Windmill Beach: A small, relatively sheltered, beach which is popular with families. It is named after the original windmill erected in the early years of the last century to pump fresh water from a small stream to the houses at Boulders.

Boulders Beach: This is small sheltered beach, inside the Boulders Penguin Park, where families can play on the beach and paddle and swim with penguins. The nearby Foxy Beach is reserved for penguins. An entrance fee is charged by the National Park.

Seaforth Beach: This is a sheltered beach, backed by grassy lawns and is popular with families. In the nineteenth century, Seaforth had been used as a small boat based whaling station.

Long Beach: This is a long strip of white sand on the sea side of the railway line at Simon’s Town Station. It is popular for picnics, swimming and kayaking, though wind can be a problem.

Mackerel Beach: A little used beach opposite Dido Valley, though trek-netters still takes place under licence.

Shelley Beach: A tiny sandy cove with a nearby tidal pool.

Glencairn Beach: A long sandy beach which is popular with swimmers and, in windy conditions, with kite-surfers. There is a large tidal pool on the rocks to the south of the beach.

 

Dogs on Beaches

An item from the Simon’s Town Coastal Forum and

Simon’s Town Penguin Advisory Committee

New notices about dogs on beaches were recently erected along the coast of Simon’s Town. This action was received with dismay as there appeared to have been little consultation with dog owners and many of the signs were inappropriately placed. I have been asked by the Simon’s Town Penguin Advisory Committee to try to rectify the situation by gaining consensus among interested parties for a simplified approach that will be largely self-policed.

 

Present By-Laws indicate that dogs are allowed off their owner’s properties provided the dogs are under control at all times. Ideally this would mean that the dog is on a leash, but what does “under control” mean in other circumstances? Some examples can help. The owner should not allow the dog to attack other dogs or to harass other animals in any way. If the dog approaches other people to their obvious distress, the owner should immediately restrain the dog. If the dog deposits its faeces in a public place, the owner should remove the faeces and clean up after the dog.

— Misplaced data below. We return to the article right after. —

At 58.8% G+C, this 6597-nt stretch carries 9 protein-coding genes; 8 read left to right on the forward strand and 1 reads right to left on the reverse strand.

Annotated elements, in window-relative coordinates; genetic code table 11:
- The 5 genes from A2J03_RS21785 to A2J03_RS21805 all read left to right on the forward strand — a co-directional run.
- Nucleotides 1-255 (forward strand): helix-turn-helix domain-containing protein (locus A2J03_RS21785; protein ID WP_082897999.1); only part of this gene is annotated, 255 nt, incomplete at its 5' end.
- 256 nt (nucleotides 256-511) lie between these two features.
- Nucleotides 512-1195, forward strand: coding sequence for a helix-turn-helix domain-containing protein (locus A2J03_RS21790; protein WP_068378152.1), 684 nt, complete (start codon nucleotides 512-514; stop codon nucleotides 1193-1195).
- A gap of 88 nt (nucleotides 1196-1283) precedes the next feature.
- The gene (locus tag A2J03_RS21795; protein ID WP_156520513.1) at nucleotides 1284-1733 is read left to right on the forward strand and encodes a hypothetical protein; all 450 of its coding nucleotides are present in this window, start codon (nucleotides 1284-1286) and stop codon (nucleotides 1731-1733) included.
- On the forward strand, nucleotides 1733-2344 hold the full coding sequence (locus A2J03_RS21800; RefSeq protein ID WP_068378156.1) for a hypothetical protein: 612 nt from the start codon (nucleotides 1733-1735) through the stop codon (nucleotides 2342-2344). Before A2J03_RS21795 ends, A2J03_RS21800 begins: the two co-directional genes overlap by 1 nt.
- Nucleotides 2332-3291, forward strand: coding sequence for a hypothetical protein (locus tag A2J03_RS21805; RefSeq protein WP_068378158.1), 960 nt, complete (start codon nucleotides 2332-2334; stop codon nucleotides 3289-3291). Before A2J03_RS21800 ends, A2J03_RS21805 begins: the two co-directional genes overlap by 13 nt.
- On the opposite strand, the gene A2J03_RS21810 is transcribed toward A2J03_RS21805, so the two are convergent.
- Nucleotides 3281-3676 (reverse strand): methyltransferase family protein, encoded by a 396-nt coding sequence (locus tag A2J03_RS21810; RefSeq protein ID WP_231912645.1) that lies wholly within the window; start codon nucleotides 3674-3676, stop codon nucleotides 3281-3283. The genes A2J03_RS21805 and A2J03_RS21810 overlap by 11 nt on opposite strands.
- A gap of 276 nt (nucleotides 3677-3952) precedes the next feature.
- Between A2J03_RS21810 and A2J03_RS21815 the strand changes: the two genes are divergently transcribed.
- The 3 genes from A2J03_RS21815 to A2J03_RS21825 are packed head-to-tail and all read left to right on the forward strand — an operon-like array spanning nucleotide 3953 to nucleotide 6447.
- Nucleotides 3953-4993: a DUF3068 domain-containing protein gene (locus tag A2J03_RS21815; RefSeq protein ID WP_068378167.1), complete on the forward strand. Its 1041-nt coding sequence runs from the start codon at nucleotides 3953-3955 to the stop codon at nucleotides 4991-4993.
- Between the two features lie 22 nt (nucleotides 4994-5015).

Public areas along the coast, particularly beaches, are places where owners should ensure that their dogs are under control at all times. Owners should carry both leashes and doggy poo bags with them whilst walking their dogs, ready to be used when needed. Owners of dogs should take on this responsibility as a duty to the wider community, so that dogs are always under control.

 

Nevertheless, there are beaches where circumstances are such that it is advisable to insist that no dogs should be allowed. Boulders Beach is an example, where the National Park bans all dogs lest the dogs interfere with the penguins. There are also beaches that at times are so popular that dogs cannot be kept away from people and become impossible to control effectively. Children, in particular, become very frightened. The City also has a responsibility to keep its beaches clean. It is at these popular times and at these beaches, where dogs should not be permitted.

 

My view is that there are just two situations. There are beaches and times, where it is advisable to completely ban dogs. At all other places and times, dogs should be permitted provided the dogs are under control. I believe that it is inadvisable to designate any beach as an area where owners can be encouraged to let their dogs run completely free, and thus out of control.

 

Where and when should dogs be banned along the Simon’s Town coast? Certainly dogs should be banned on the beaches within the Boulders National Park, and the City should do the same at its beaches where penguins are nesting and chicks are vulnerable. There are also beaches that are very popular in the summer season. Other municipalities along the coast place notices banning dogs from their beaches in particular months and at particular times of the day. The City of Cape Town should do this for the popular beaches along the Simon’s Town coast. Otherwise, dog owners should take on the responsibility of keeping their dogs under control at all times, and this is the crucial point to be made on notices.

Geoff Brundrit

November 2012